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Published March 3, 2015 | Published + Supplemental Material
Journal Article Open

Cell-Specific Proteomic Analysis in Caenorhabditis elegans


Proteomic analysis of rare cells in heterogeneous environments presents difficult challenges. Systematic methods are needed to enrich, identify, and quantify proteins expressed in specific cells in complex biological systems including multicellular plants and animals. Here, we have engineered a Caenorhabditis elegans phenylalanyl-tRNA synthetase capable of tagging proteins with the reactive noncanonical amino acid p-azido-L-phenylalanine. We achieved spatiotemporal selectivity in the labeling of C. elegans proteins by controlling expression of the mutant synthetase using cell-selective (body wall muscles, intestinal epithelial cells, neurons, and pharyngeal muscle) or state-selective (heat-shock) promoters in several transgenic lines. Tagged proteins are distinguished from the rest of the protein pool through bioorthogonal conjugation of the azide side chain to probes that permit visualization and isolation of labeled proteins. By coupling our methodology with stable-isotope labeling of amino acids in cell culture (SILAC), we successfully profiled proteins expressed in pharyngeal muscle cells, and in the process, identified proteins not previously known to be expressed in these cells. Our results show that tagging proteins with spatiotemporal selectivity can be achieved in C. elegans and illustrate a convenient and effective approach for unbiased discovery of proteins expressed in targeted subsets of cells.

Additional Information

© 2015 National Academy of Sciences. Edited by Carolyn R. Bertozzi, University of California, Berkeley, CA, and approved January 22, 2015 (received for review November 10, 2014). Published online before print February 17, 2015. We thank past and present members of the P.W.S. and D.A.T. laboratories for fruitful discussions and suggestions, and Roxana Eggleston-Rangel and Geoffrey T. Smith (Proteome Exploration Laboratory, Beckman Institute, California Institute of Technology) for technical assistance. This work was supported by National Institutes of Health (NIH) Grant R01 GM062523. K.P.Y. was supported in part by a National Science Foundation graduate fellowship. P.W.S. is an Investigator of the Howard Hughes Medical Institute, which supported this work. The Proteome Exploration Laboratory is supported by Gordon and Betty Moore Foundation Grant GBMF775, the Beckman Institute, and NIH Grant 1S10RR029594-01A1. Author contributions: K.P.Y., M.K.D., J.T.N., E.M.S., P.W.S., and D.A.T. designed research; K.P.Y., M.K.D., and J.T.N. performed research; M.J.S., R.L.J.G., A.M., and S.H. contributed new reagents/analytic tools; K.P.Y., M.J.S., P.W.S., and D.A.T. analyzed data; and K.P.Y., P.W.S., and D.A.T. wrote the paper. The authors declare no conflict of interest. This article is a PNAS Direct Submission. Data deposition: The vectors generated in this study have been deposited in the Addgene database, www.addgene.org (Addgene nos. 62598 and 62599). This article contains supporting information online at www.pnas.org/lookup/suppl/doi:10.1073/pnas.1421567112/-/DCSupplemental.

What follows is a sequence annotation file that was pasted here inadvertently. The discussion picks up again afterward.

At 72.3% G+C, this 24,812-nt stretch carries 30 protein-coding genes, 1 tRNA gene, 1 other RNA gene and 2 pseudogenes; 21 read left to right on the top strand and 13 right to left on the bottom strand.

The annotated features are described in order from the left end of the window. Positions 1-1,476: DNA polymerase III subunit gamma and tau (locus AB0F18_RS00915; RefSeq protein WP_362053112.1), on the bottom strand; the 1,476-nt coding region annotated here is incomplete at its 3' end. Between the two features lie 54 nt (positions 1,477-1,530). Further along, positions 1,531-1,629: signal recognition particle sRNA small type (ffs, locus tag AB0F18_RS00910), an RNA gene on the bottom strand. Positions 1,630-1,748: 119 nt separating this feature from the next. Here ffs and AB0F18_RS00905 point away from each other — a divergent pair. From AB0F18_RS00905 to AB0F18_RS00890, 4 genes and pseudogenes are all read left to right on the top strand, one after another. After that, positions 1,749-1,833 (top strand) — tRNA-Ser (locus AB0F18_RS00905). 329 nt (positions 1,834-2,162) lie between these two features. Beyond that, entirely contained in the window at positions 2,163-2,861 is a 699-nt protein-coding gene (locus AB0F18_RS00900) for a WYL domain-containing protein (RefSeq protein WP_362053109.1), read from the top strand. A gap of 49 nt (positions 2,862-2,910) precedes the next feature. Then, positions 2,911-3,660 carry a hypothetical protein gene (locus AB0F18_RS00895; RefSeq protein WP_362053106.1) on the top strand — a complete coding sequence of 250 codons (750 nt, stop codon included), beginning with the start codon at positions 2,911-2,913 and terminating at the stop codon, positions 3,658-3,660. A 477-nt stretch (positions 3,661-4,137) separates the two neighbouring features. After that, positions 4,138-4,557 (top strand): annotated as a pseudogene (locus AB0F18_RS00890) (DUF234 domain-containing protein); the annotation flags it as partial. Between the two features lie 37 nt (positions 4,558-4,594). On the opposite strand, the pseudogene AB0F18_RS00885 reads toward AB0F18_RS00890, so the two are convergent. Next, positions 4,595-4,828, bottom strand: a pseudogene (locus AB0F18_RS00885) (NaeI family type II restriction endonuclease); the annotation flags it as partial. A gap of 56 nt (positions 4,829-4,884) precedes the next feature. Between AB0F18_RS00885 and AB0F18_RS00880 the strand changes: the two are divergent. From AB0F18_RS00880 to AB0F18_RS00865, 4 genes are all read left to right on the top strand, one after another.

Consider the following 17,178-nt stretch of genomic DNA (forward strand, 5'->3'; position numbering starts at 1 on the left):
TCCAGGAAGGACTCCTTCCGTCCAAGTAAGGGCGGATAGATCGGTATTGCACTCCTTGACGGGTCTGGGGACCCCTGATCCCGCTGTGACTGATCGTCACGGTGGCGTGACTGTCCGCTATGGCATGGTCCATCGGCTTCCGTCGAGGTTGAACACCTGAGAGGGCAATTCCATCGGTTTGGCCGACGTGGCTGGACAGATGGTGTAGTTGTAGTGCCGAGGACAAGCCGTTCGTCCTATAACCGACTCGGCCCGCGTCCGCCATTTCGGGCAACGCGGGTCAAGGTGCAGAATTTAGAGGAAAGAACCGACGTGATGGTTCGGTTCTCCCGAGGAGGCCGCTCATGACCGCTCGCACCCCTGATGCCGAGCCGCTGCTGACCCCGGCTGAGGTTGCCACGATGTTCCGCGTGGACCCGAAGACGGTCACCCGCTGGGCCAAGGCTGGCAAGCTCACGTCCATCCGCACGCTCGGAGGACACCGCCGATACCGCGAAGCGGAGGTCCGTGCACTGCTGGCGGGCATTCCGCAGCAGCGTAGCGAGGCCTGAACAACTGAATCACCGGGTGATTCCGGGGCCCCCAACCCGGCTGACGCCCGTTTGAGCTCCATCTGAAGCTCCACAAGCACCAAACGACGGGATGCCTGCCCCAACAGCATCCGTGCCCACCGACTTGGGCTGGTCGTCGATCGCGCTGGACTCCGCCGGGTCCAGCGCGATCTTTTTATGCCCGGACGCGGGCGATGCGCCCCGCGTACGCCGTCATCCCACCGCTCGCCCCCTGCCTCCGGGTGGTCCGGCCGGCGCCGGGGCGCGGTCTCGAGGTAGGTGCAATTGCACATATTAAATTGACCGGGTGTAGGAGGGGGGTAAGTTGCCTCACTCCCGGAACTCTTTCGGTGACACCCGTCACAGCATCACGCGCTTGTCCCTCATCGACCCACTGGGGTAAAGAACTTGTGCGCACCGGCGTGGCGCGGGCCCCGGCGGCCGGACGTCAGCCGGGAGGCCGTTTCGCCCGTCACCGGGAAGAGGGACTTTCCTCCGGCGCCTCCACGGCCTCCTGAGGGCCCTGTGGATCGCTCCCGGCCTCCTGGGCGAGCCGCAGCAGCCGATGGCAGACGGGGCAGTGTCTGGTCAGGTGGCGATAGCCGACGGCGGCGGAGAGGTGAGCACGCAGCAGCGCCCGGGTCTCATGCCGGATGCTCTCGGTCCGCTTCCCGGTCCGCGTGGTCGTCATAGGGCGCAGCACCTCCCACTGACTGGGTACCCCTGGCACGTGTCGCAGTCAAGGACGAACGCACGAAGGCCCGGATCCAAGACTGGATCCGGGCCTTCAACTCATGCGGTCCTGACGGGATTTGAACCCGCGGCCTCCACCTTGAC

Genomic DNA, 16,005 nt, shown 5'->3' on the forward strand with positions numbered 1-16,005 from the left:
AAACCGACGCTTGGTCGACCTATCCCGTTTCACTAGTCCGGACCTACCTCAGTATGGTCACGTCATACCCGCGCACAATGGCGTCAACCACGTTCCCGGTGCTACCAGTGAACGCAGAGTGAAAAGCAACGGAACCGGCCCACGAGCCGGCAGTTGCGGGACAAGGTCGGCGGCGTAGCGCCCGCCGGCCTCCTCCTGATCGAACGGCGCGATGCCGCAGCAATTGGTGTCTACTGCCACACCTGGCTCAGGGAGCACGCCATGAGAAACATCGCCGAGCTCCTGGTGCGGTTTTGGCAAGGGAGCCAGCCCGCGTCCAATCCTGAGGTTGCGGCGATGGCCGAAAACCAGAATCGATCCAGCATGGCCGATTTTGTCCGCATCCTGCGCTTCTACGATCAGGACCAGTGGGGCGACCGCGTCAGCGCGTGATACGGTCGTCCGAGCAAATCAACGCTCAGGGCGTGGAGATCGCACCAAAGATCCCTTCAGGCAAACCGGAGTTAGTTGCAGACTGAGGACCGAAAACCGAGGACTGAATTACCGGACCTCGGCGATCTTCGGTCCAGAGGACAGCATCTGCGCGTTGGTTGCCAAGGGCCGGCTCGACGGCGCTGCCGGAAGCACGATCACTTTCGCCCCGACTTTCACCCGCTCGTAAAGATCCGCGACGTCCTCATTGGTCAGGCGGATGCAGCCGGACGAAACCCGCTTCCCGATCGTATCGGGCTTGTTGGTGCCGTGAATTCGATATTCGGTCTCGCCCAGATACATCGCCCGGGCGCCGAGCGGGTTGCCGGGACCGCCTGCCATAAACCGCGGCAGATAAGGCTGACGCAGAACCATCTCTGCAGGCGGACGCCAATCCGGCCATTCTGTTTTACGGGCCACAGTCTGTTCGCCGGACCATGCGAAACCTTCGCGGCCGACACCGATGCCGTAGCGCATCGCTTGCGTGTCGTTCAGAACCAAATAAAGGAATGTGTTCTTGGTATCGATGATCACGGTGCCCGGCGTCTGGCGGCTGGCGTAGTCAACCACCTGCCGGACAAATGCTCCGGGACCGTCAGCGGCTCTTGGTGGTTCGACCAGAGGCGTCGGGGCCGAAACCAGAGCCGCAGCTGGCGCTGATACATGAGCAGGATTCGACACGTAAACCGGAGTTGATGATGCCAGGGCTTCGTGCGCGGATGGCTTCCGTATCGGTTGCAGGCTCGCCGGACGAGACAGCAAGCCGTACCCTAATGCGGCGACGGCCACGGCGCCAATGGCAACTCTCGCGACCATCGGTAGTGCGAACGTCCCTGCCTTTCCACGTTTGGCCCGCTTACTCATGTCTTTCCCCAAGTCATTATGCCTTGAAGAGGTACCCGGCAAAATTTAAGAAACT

Attached Files

Published - PNAS-2015-Yuet-2705-10.pdf

Supplemental Material - pnas.1421567112.sapp.pdf


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